vSphere 6.7 Tagging Best Practice Guide

vSphere 6.7 Tagging Best Practice Guide


The VMware vSphere 6.7 Tagging Best Practices will get you familiar with how to best use tagging and how to get started

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I’ve never really taken advantage of vSphere tagging. I see the value but just never got around to digging in deep and fully exploring ways I could use it. I suspect that many vSphere admins are in the same boat. Ravi Soundararajan, Principal Engineer in the Performance Engineering group at VMware just wrote a best practice guide that I think you should consider adding to your reading list.

For those new to vSphere tags Nigel Hickey writes on the VMware vSphere Blog:

vSphere Tags were introduced in version 5.1 as a way to organize inventory objects such as VMs, Hosts, Datastores, etc., a much-needed feature for helping search for or group objects within vSphere. A Tag is basically a label that can be applied to vSphere inventory objects. When an administrator creates a tag, it is then assigned to a tag category. Categories allow the grouping of related tags. When a Category is created, you can specify associations of object types (such as; VM or Datastore) as well as whether more than one tag in a category can be applied to an object (ex; One Tag or Many Tags).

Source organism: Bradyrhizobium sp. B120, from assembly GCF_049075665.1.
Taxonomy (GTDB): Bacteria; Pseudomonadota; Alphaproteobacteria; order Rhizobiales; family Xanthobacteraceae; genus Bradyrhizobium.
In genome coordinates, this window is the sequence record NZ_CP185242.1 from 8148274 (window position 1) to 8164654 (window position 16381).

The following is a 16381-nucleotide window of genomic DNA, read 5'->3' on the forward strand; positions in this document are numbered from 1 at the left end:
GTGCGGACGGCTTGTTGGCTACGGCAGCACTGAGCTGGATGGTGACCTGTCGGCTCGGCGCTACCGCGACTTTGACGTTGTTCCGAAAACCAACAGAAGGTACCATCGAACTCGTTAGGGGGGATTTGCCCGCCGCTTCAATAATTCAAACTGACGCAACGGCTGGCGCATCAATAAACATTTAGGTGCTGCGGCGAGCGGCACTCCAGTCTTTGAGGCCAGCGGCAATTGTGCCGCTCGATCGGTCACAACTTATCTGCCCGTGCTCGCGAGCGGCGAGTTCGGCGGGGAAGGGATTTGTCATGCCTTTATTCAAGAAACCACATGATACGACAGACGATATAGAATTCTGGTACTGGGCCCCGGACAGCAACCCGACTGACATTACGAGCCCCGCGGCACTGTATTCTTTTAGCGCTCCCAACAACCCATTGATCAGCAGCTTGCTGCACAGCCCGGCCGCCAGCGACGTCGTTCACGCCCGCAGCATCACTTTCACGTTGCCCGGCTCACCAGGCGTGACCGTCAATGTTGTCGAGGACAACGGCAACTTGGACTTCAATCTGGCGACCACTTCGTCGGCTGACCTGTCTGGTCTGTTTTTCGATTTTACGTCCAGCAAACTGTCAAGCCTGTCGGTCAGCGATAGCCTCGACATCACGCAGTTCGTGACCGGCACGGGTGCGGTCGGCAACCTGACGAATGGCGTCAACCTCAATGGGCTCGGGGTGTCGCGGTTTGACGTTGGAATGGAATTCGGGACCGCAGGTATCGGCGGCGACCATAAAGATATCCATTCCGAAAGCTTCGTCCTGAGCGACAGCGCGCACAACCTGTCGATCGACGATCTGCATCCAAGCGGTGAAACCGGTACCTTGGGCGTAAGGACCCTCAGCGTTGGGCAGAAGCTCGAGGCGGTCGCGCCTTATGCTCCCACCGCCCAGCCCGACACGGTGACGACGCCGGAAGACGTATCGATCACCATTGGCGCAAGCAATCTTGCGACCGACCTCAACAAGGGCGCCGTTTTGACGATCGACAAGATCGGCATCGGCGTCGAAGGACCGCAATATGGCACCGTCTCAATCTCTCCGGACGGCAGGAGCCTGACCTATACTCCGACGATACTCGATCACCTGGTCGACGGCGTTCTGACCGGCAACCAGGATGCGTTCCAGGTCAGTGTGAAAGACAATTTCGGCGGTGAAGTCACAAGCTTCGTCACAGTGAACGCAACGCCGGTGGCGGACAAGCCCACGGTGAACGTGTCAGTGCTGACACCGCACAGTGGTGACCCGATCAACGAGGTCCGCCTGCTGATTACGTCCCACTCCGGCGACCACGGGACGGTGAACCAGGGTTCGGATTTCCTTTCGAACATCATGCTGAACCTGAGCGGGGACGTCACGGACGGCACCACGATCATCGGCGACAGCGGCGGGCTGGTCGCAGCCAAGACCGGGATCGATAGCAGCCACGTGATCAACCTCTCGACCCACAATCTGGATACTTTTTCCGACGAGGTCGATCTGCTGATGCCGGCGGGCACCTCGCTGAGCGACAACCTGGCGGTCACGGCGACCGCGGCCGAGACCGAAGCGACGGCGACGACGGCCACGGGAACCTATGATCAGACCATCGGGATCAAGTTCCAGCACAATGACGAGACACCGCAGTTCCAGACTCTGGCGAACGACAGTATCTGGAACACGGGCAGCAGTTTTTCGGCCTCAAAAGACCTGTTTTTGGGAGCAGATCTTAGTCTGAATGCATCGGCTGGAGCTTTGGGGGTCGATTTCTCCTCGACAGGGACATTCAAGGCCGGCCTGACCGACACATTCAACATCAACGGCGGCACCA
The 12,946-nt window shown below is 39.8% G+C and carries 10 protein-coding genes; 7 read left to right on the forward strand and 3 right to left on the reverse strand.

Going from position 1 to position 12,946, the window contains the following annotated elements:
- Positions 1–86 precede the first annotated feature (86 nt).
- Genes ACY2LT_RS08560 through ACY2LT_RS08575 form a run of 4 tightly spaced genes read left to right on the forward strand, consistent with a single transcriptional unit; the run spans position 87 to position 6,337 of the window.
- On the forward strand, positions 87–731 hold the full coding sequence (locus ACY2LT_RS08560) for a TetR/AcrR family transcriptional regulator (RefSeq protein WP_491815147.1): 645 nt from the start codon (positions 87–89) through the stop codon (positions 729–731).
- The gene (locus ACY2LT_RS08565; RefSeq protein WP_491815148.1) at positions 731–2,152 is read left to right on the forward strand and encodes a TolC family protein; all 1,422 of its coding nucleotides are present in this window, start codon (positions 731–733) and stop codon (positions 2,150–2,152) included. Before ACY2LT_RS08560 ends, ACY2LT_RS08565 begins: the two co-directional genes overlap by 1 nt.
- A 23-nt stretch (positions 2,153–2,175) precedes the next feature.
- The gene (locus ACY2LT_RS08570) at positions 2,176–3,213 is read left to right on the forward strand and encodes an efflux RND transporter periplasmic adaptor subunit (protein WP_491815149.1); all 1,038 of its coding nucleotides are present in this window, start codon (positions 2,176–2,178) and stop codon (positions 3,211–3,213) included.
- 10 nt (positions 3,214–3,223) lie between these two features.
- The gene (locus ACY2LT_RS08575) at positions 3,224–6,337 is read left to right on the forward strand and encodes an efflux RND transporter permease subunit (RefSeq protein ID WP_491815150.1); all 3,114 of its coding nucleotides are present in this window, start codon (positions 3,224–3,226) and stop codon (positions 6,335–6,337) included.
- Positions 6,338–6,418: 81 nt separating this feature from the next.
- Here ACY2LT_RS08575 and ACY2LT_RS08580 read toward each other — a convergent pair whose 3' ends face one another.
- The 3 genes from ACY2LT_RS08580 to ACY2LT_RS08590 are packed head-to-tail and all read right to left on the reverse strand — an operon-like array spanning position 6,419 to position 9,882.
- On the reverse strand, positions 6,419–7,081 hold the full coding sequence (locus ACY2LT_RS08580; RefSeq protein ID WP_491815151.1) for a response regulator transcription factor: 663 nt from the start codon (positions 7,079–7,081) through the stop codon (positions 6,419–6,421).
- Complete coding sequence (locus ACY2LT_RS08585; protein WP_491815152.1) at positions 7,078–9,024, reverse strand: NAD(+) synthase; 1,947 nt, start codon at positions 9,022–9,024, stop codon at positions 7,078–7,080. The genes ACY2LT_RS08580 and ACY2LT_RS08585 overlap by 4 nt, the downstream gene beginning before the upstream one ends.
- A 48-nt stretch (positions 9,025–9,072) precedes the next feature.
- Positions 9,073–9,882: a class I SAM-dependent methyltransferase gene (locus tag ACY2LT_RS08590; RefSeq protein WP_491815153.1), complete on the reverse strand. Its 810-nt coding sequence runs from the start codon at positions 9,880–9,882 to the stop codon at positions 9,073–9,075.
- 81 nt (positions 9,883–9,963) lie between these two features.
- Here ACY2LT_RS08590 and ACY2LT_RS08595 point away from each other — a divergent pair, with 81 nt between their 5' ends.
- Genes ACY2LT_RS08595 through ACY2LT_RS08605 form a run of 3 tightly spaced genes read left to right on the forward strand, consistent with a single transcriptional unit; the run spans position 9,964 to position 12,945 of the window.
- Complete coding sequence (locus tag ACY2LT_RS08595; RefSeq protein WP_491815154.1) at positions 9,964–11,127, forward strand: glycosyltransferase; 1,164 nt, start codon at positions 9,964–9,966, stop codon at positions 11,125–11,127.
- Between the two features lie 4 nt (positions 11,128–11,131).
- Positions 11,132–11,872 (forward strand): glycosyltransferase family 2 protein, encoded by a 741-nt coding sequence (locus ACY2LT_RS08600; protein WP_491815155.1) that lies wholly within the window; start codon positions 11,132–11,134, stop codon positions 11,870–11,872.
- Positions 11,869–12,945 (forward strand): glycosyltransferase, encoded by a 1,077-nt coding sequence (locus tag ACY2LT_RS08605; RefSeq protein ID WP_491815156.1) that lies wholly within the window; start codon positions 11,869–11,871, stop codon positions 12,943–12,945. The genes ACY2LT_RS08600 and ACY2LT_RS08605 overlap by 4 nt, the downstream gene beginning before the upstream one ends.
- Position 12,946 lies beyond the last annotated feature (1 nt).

This guide will help explain scaling limits for tagging and will provide you with some actionable examples and tips for writing tagging code in PowerShell or Java. I know, the minute you read tagging ‘code’ you got a little excited. Don’t worry this guide will walk you through and explain everything you need. I think you will be surprised at how tagging can help improve your vSphere environment.

I would suggest you share this with your internal team and then talk through how you can best use tagging. If you are the sole IT person, don’t fear you can always reach out to the online community for help and insights.

Do you currently use tagging in your vSphere environment? Do you have plans on using tagging? How have you implemented tagging? Let me know on Twitter and let’s share with the community so others can see how easy this is.